Every practicing Catholic in America is stuck between two worlds. On one hand, he inhabits a broadly secular culture, one indifferent to claims about the transcendent, in which the currency of human exchange is always some mix of money, pleasure, and power. His participation in that culture is nearly constant—it surrounds him in mass media, on the internet, in patterns of speech, in social expectations, and in the aims and operations of his government. The modern Catholic in America is swimming in secularity.
On the other hand there is the Church, which stands apart from the sea of secularity, and offers a set of fundamental commitments and values. Here one makes vows that are lifelong and indissoluble. Here one's duties are insuperable and absolute. The currency of exchange put forward in the Church is based not on pleasure or power but truth, charity, and oblation. Here the economy of domination is swept away by the blood of the Lamb.
The tension between these two forces in American Catholic life causes a great deal of confusion. I suspect many Catholics exist in a state of double-think, where they see the world through Christ at Mass, see it through the lens of materialism at work, and maintain an incoherent mix of the two at home with their families. The tension remains unresolved for ordinary Catholics because of persistent ambiguities in the institutions (Church and State) to which each side is anchored.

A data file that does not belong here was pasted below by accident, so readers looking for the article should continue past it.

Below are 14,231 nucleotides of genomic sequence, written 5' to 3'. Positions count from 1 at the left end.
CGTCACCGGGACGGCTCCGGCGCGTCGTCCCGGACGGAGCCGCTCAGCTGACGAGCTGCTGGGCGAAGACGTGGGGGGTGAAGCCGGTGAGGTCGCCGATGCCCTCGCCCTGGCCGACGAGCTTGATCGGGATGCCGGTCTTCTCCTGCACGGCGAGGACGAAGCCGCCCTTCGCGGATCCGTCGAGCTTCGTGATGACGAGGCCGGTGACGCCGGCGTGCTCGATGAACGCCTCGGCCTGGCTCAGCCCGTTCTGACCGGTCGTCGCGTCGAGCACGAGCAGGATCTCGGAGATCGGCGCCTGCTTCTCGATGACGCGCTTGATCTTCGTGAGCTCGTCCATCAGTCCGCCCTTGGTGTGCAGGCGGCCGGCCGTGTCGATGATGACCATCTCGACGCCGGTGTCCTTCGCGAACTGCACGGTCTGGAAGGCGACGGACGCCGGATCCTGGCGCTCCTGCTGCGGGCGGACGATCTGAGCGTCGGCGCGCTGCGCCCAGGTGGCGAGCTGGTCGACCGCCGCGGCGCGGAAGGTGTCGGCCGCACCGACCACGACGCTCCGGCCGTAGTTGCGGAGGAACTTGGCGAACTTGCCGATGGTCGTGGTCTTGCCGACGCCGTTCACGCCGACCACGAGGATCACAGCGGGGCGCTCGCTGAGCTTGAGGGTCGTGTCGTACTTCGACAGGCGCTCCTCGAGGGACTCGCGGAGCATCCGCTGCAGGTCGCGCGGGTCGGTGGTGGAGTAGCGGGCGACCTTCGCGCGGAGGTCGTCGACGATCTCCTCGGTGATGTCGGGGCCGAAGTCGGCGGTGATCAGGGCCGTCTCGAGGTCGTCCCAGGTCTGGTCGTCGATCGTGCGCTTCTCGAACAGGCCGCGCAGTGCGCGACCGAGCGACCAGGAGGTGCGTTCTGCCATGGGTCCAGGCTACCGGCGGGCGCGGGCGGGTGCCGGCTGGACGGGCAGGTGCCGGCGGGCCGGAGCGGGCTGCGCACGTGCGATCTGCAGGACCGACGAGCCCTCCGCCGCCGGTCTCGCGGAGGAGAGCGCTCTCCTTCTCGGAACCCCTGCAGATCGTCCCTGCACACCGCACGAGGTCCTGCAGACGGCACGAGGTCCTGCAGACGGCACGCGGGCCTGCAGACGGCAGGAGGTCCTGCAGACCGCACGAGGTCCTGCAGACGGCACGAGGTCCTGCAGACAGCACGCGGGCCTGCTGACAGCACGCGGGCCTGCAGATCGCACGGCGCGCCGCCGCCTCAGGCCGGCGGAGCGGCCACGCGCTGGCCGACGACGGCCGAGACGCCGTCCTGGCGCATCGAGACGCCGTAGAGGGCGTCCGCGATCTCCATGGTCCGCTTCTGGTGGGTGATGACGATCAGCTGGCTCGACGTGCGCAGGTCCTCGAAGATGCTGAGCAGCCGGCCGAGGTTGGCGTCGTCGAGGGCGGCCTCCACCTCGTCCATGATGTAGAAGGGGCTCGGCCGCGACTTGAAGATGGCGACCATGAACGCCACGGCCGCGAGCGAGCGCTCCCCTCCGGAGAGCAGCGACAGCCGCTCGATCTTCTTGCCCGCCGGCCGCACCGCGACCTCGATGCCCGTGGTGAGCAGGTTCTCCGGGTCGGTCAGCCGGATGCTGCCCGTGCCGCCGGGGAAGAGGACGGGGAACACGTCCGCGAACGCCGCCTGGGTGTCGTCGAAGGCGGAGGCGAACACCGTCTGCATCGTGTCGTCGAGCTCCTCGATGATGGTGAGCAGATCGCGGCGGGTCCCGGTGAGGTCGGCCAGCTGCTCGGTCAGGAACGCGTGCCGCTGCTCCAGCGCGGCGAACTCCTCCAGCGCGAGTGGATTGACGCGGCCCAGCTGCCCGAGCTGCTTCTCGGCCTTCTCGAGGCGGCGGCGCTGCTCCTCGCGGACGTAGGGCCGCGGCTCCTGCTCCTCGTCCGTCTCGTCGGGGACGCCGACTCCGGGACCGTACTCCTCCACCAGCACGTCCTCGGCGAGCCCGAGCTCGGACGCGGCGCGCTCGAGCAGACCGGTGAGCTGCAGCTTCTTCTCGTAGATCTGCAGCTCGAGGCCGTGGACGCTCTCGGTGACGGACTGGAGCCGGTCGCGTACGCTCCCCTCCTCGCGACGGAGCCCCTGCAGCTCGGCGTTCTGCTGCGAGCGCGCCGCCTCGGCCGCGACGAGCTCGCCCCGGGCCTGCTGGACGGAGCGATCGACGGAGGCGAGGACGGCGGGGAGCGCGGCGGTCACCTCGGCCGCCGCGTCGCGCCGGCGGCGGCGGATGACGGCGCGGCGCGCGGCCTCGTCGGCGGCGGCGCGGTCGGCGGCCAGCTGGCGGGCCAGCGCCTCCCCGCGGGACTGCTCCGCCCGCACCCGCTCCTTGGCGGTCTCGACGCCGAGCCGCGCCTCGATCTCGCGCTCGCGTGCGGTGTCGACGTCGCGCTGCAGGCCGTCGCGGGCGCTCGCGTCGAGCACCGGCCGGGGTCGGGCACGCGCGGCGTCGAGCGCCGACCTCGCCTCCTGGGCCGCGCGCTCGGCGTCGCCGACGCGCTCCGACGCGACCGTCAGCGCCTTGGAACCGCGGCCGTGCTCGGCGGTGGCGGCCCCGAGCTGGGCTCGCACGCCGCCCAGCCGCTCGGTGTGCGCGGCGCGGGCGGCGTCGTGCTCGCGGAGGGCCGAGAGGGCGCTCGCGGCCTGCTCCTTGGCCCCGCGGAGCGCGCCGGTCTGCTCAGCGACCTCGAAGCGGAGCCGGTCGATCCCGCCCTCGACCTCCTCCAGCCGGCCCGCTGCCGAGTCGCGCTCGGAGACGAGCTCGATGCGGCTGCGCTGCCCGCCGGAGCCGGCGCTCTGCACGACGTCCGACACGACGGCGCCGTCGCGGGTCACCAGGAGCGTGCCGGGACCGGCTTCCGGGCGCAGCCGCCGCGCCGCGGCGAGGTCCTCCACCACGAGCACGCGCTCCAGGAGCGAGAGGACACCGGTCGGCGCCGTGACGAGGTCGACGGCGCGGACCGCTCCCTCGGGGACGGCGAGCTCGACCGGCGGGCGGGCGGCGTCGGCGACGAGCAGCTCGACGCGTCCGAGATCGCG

When one recognizes that man is, in essence, a political animal, it is impossible to avoid the conclusion that the Catholic Church must, sooner or later, by virtue of its mission, seek to convert the public square and the powers which govern it to Christ. And yet, for decades, the Church hierarchy in the United States has maintained a cautious, hands-off approach to engagement in politics. It's not that the bishops have renounced the political duties of the Church, or that they have stopped speaking out about issues of natural right and justice. The disengagement is revealed more in the framing of their public appeals.
When they enter the public square to defend some moral truth or principle of justice, Church leaders tend to leave Christ behind and become benevolent humanitarians. How many times have we heard bishops oppose the Contraceptive Mandate on the grounds of the secular principle of religious liberty? And how many times have we heard them oppose it on the grounds of its incompatibility with the Gospel? Though not totally relegated to the private sphere, the Church's engagement in public affairs seems to take place mainly on secular terms, with the Church operating as just another defender of secular liberal values, albeit with a Christian slant.
This compromise, in which the Church maintains its right to speak politically by bowing to the secularity of the state, is the flip side of a compromise on the part of the state. The First Amendment binds the state to two principles. It limits the integration of the Church into government by outlawing the establishment of any state church. Taken broadly (as it has been historically) this principle guarantees that the government of the United States will be irreligious, that its jurisprudence will not flow from the Gospel, but from whatever political wisdom is naturally available. This limitation has effectively removed the Church from the key sites of political action, as we see today.